A talented online friend, Jess DeWahls, recently asked how you know if you're burned out. I said that when the things that usually bring you happiness no longer do, that's one of the biggest signs that you're experiencing burnout.
Today, Jess posted this on her Patreon.
I've always been the kind of person that always has to be doing, doing, doing.
I always have to be proving myself, if not to someone else than to myself.
Mostly to myself.
I've been burned out for years.
I've always taken care of everyone except me.
Living in the middle of nowhere as my son and I do, we often have revealing conversations about life. Sometimes it's just a bitch-fest, but other times something important rises to the top.
My son has a friend who is responsible for taking care of family members. She asked him how you know if you're developing compassion fatigue.
I had compassion fatigue before I got fired from my job as a home care nurse in 2017. I was burned out and not paying proper attention a lot of the time because I felt like hammered shit. My own health was in a precarious place. This led me to make a critical mistake that I regret to this day.
One of my patients was a pre-teen boy who had a rare x-linked disorder with frequent seizures. He couldn't walk or talk. He was a big kid. I had my tricks for moving and repositioning him. He was incontinent and sometimes he would let loose astounding amounts of urine. On those occasions, the whole bed would need to be changed.
I thought I had him positioned well on the bed while I gathered sheets and pads. I was wrong. He managed to roll out of the bed. I dived to catch him, but his leg struck the chair next to the bed where I sat during the night beside him.
For the next several days, he was obviously in pain, but he couldn't tell us what was wrong.
His mother finally managed to get him to the E.R. It turned out that he had a fractured femur.
I wasn't in trouble because accidents do happen in this line of work. However, I knew that I was nowhere near at my best. Had I been at my best, I would have made sure that there were pillows tucked around him and I would have made sure that the bed rail was up.
A few months later, I was taking care of another patient. I had a serious respiratory infection but was cajoled into going into work anyway since I'd contracted the infection from this patient.
I fell into a very deep sleep, and during that time the patient managed to wrap the oxygen hose leading to his tracheotomy port around himself. When I came out of that darkness, it was 20 minutes later than the time I noted before going under, and the patient's father was sitting on the side of the bed glaring at me.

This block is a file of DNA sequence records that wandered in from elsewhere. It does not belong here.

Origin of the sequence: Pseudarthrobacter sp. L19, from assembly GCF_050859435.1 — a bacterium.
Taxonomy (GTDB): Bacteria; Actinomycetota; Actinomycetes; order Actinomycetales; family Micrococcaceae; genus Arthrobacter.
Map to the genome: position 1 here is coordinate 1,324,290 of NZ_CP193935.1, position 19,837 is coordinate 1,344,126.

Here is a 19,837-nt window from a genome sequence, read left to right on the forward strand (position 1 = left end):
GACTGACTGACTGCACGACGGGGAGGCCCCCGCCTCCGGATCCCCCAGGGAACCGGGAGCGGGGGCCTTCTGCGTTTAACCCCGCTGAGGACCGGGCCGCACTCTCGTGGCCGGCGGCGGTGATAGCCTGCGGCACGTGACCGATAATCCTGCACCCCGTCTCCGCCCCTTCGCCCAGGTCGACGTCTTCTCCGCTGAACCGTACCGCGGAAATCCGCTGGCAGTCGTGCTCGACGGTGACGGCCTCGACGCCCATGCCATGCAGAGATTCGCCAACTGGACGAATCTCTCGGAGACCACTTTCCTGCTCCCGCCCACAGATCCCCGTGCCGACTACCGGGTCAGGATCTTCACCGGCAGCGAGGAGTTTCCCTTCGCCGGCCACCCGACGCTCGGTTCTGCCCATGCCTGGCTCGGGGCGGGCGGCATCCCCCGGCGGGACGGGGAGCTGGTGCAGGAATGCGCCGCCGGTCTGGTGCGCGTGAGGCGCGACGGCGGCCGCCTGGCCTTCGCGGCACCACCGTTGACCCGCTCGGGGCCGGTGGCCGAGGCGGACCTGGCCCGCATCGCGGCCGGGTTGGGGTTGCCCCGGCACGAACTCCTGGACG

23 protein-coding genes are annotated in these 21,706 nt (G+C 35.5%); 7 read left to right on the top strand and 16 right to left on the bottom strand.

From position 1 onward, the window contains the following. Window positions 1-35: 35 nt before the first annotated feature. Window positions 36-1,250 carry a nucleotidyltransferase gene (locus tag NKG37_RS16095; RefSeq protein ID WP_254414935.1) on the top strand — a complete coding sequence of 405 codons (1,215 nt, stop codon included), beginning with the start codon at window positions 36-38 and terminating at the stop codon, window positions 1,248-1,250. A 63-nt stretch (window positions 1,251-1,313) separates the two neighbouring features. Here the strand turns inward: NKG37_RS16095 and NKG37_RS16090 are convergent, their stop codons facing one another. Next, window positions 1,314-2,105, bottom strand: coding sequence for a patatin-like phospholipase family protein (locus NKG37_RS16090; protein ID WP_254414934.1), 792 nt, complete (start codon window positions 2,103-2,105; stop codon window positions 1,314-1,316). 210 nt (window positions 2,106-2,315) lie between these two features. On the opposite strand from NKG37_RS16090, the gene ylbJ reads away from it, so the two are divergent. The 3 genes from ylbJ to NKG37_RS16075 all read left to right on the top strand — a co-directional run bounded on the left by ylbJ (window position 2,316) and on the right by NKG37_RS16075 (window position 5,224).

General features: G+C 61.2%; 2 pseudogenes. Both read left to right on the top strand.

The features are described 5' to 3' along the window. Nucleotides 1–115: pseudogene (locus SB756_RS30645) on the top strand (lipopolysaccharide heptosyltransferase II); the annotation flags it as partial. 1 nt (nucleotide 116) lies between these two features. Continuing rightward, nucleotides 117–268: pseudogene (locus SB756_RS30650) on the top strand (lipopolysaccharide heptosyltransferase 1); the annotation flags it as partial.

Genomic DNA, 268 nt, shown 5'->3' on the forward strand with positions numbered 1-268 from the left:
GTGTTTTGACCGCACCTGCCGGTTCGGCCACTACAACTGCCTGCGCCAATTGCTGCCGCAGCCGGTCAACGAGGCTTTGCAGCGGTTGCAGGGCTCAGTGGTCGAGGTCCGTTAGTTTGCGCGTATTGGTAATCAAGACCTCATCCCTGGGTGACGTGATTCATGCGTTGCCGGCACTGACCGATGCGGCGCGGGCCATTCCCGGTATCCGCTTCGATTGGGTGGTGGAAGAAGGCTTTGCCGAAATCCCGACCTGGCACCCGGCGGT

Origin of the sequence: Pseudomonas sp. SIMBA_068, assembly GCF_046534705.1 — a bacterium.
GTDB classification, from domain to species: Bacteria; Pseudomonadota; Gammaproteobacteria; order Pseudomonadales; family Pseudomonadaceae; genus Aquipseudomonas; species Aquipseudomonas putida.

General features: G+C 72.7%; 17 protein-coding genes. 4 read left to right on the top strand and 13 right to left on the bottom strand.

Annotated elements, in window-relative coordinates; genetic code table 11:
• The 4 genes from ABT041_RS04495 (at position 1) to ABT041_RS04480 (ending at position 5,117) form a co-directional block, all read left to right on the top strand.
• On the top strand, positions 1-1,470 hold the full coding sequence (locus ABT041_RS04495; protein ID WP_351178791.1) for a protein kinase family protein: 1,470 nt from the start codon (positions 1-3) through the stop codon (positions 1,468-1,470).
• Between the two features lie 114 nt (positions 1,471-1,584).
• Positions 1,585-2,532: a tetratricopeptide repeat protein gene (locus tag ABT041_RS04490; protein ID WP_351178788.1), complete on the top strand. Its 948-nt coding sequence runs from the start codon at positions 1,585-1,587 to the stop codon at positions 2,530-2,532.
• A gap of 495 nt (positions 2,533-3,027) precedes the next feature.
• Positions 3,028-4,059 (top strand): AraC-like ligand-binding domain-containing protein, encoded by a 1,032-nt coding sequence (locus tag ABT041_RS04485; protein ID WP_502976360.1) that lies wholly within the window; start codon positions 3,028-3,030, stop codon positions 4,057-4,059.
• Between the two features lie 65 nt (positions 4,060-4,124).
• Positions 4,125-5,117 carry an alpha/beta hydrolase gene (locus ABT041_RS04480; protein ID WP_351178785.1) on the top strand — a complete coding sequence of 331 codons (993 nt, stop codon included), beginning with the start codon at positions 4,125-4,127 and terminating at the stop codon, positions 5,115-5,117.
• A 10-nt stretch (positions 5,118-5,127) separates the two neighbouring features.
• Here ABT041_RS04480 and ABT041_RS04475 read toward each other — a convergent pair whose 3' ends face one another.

I haven't been the same since that night. I feel like I had a small stroke. I was completely exhausted and sick as a proverbial dog. I was fired the next day and wasn't surprised. I wanted to scream at my supervisors "you people do this to us! You work your nurses to death and then fire us when the inevitable happens!" I was far from the first nurse that this had happened to.
It took me about three years to stop defining myself by my failure to work a normal job. It took me time to stop seeing myself as a failure because I had to go on disability.
My father was a neurotic perfectionist. He never allowed himself to rest. He was always doing, doing, doing. He slept very poorly. He always felt like a failure. He had a major hemorrhagic stroke at 68 years old and was dead by 74 after several smaller strokes.
I don't want that to happen to me. Unlike my father, I do take medication for my hypertension even though antihypertensives are downers, and the last thing my depressive ass needs is to be more depressed.
Even when I started allowing myself to commit to the literary areas and no longer had to punch a time clock, I've still let myself fall into the trap of needing other people's approval or I'm a failure. When someone doesn't like what I write, it sends me into a tailspin. Sometimes even when it's a criticism of one of my reviews, as stupid as that sounds.
Recently, I found myself not caring about the worlds that mean so much to me and realized that I had to take a step back.
Do you know that there's a lot of crap on the Amazon Prime platform?
Yeah, there's some good stuff too, but there's a lot of crap.
I'm not sure I'll ever be able to entirely accept the fact that I will never be popular, that most people are always going to find me weird and unlikable. Often when I get a bunch of criticism over a story it seems like most of the time it's people playing follow the leader and ganging up on someone who isn't part of the "in" crowd rather than that there's really anything wrong with the story itself.
Also, these fuckers really don't know how to make hamburgers. The WEP team advises using the hamburger method when critiquing, where you wrap any negative critique in two positive ones.
Nobody ever does that with my work when I enter the WEP grid, they just pick it to pieces. Hence, I probably will not be officially participating there anymore. I don't enjoy being nibbled to death by mice, and I don't like feeling like I'm back in high school.
I don't really care if anyone else would publish my work. I'll publish it myself. I just need to spend a day or two watching some godawful melodrama. Then, hopefully, I'll be good to go again.
Ornery Owl is Back to Being Ornery
Free use image from Pixabay